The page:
DataKind transforms charities by helping them mine for data

Jake Porway’s brainchild has set up a Dublin chapter, which helps not-for-profit groups improve work operations

DataKind is a not-for-profit organisation with the lofty mission of using data science for social good – it comprises a community of data scientists who regularly team up with non-profit organisations to help them successfully mine information

DataKind is a not-for-profit organisation with the lofty mission of using data science for social good – it comprises a community of data scientists who regularly team up with non-profit organisations to help them successfully mine information

 

We’ve become used to hearing how big data can help businesses gain an edge over their competitors.

By analysing the vast volumes of information created by organisations and individuals, companies can cut costs, target products and services more efficiently, and create new opportunities.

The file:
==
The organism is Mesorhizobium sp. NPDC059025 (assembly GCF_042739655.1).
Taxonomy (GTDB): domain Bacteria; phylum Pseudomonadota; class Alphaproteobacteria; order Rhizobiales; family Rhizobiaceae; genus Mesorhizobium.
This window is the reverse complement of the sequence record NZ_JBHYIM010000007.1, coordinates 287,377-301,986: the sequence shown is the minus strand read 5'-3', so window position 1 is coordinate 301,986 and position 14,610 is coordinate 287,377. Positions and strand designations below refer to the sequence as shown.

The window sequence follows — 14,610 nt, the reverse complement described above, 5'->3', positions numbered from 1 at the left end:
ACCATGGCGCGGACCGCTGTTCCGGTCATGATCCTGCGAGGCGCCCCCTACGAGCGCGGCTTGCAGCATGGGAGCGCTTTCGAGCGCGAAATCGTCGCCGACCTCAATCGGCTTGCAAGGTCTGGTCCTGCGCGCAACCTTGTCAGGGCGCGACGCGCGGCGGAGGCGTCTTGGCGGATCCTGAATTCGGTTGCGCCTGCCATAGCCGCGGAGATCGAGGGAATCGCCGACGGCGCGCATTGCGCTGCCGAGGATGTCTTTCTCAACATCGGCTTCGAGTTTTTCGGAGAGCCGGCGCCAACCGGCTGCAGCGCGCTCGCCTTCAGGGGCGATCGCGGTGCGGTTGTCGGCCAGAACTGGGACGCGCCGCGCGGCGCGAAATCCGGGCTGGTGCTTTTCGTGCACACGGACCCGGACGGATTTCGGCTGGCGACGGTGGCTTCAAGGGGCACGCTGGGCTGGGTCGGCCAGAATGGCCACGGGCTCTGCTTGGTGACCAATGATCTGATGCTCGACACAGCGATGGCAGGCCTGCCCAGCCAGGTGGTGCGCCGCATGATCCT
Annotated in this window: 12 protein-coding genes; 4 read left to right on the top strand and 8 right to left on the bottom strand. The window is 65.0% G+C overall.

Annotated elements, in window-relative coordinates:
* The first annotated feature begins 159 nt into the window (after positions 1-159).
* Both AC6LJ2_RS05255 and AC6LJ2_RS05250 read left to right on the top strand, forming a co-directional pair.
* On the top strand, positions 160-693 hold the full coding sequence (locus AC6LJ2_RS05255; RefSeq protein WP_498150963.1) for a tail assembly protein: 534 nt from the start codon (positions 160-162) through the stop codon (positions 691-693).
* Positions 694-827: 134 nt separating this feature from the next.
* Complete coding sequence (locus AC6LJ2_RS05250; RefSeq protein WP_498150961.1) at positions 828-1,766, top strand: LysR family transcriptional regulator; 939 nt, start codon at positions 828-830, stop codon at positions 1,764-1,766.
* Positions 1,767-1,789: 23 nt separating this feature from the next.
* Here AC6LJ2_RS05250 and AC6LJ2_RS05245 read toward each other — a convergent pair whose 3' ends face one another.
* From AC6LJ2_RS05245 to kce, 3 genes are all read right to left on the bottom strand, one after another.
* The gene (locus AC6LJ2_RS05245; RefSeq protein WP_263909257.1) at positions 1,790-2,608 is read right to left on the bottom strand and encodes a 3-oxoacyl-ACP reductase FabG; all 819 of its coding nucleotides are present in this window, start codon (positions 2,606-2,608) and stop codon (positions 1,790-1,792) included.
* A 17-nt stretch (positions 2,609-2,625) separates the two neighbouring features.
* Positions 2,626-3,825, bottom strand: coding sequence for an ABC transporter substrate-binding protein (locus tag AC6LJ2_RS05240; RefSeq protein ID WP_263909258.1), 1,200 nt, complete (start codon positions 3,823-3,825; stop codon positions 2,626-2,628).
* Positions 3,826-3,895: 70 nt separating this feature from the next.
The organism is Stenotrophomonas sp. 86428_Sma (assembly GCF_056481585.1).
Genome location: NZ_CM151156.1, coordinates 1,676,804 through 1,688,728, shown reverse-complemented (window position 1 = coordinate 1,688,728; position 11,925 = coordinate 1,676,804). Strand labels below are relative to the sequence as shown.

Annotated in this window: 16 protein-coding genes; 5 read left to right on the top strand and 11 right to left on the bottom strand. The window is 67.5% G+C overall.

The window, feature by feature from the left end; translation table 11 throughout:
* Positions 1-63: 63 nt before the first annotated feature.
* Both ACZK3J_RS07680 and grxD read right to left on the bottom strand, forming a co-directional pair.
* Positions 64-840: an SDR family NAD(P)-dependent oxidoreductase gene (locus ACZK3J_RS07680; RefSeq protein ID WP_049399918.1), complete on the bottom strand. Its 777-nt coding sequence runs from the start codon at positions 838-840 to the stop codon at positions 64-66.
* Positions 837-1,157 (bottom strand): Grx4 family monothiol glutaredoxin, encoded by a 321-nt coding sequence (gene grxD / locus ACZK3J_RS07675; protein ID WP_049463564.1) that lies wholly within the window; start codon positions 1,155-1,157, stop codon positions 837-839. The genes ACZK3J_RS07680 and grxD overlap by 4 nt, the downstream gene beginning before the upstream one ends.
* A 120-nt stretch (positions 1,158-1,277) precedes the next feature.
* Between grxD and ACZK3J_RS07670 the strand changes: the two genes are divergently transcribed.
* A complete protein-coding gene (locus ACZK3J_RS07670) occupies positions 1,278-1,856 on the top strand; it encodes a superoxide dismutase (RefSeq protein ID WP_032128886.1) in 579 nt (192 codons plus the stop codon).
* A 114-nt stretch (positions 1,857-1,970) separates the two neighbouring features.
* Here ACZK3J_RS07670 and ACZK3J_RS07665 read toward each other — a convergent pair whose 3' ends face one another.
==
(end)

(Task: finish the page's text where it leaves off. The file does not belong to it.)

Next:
But why should big businesses be the only ones to gain from data analytics? One organisation that has sought to do a little more than just boost share prices for corporates is DataKind, which recently set up a Dublin chapter.

DataKind is a not-for-profit organisation with the lofty mission of using data science for social good. Established in New York in 2011 by Jake Porway, it comprises a community of data scientists who regularly team up with non-profit organisations to help them successfully mine information.

“As a data scientist, it was very clear to me that every company was quickly becoming a data company. The ubiquity of cellphone data, web traffic, open data sources, and more meant that data science wasn’t just for Wall Street and Silicon Valley, even small non-profits or government agencies could use industry’s techniques to make a bigger impact on the world.